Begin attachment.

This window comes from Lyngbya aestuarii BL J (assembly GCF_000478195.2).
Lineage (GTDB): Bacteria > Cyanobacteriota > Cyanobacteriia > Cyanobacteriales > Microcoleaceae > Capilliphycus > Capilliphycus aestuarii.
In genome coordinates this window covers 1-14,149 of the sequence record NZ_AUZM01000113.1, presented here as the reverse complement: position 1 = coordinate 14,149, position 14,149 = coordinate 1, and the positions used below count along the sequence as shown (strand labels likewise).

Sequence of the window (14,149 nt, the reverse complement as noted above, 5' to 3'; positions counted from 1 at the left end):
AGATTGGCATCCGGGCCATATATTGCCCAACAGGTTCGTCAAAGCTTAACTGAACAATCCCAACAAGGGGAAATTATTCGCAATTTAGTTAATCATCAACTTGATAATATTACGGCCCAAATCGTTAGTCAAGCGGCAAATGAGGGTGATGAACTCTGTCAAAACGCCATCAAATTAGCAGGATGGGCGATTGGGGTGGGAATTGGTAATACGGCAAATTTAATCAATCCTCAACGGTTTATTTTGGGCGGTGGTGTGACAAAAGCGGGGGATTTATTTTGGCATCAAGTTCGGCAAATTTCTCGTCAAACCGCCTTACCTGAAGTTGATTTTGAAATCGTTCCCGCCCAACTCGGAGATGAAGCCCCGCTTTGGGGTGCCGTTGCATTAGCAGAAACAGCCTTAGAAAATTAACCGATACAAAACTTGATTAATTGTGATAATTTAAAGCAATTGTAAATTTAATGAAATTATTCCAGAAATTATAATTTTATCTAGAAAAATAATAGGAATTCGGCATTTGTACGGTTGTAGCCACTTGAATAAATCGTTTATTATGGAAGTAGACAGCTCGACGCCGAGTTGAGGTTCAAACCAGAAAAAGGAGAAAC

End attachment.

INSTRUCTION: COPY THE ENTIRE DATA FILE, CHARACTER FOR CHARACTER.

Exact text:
This window comes from Lyngbya aestuarii BL J (assembly GCF_000478195.2).
Lineage (GTDB): Bacteria > Cyanobacteriota > Cyanobacteriia > Cyanobacteriales > Microcoleaceae > Capilliphycus > Capilliphycus aestuarii.
In genome coordinates this window covers 1-14,149 of the sequence record NZ_AUZM01000113.1, presented here as the reverse complement: position 1 = coordinate 14,149, position 14,149 = coordinate 1, and the positions used below count along the sequence as shown (strand labels likewise).

Sequence of the window (14,149 nt, the reverse complement as noted above, 5' to 3'; positions counted from 1 at the left end):
AGATTGGCATCCGGGCCATATATTGCCCAACAGGTTCGTCAAAGCTTAACTGAACAATCCCAACAAGGGGAAATTATTCGCAATTTAGTTAATCATCAACTTGATAATATTACGGCCCAAATCGTTAGTCAAGCGGCAAATGAGGGTGATGAACTCTGTCAAAACGCCATCAAATTAGCAGGATGGGCGATTGGGGTGGGAATTGGTAATACGGCAAATTTAATCAATCCTCAACGGTTTATTTTGGGCGGTGGTGTGACAAAAGCGGGGGATTTATTTTGGCATCAAGTTCGGCAAATTTCTCGTCAAACCGCCTTACCTGAAGTTGATTTTGAAATCGTTCCCGCCCAACTCGGAGATGAAGCCCCGCTTTGGGGTGCCGTTGCATTAGCAGAAACAGCCTTAGAAAATTAACCGATACAAAACTTGATTAATTGTGATAATTTAAAGCAATTGTAAATTTAATGAAATTATTCCAGAAATTATAATTTTATCTAGAAAAATAATAGGAATTCGGCATTTGTACGGTTGTAGCCACTTGAATAAATCGTTTATTATGGAAGTAGACAGCTCGACGCCGAGTTGAGGTTCAAACCAGAAAAAGGAGAAAC